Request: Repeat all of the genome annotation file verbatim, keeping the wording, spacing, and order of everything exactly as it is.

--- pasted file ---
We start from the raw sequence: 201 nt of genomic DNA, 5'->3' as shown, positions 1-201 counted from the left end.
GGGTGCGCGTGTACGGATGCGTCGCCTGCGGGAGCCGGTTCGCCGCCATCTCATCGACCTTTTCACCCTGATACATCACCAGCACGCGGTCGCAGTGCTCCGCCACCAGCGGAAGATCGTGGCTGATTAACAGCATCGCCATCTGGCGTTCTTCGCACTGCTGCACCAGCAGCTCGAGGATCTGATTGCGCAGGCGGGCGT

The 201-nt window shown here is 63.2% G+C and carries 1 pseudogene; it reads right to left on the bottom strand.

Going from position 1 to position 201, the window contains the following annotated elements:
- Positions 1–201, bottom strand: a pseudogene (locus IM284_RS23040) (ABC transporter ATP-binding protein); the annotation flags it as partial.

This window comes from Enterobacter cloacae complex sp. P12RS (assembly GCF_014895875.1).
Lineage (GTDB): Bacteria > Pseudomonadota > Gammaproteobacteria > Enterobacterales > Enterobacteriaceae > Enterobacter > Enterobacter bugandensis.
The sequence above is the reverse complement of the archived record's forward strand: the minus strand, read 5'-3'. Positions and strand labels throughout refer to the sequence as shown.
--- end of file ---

We start from the raw sequence: 201 nt of genomic DNA, 5'->3' as shown, positions 1-201 counted from the left end.
GGGTGCGCGTGTACGGATGCGTCGCCTGCGGGAGCCGGTTCGCCGCCATCTCATCGACCTTTTCACCCTGATACATCACCAGCACGCGGTCGCAGTGCTCCGCCACCAGCGGAAGATCGTGGCTGATTAACAGCATCGCCATCTGGCGTTCTTCGCACTGCTGCACCAGCAGCTCGAGGATCTGATTGCGCAGGCGGGCGT

The 201-nt window shown here is 63.2% G+C and carries 1 pseudogene; it reads right to left on the bottom strand.

Going from position 1 to position 201, the window contains the following annotated elements:
- Positions 1–201, bottom strand: a pseudogene (locus IM284_RS23040) (ABC transporter ATP-binding protein); the annotation flags it as partial.

This window comes from Enterobacter cloacae complex sp. P12RS (assembly GCF_014895875.1).
Lineage (GTDB): Bacteria > Pseudomonadota > Gammaproteobacteria > Enterobacterales > Enterobacteriaceae > Enterobacter > Enterobacter bugandensis.
The sequence above is the reverse complement of the archived record's forward strand: the minus strand, read 5'-3'. Positions and strand labels throughout refer to the sequence as shown.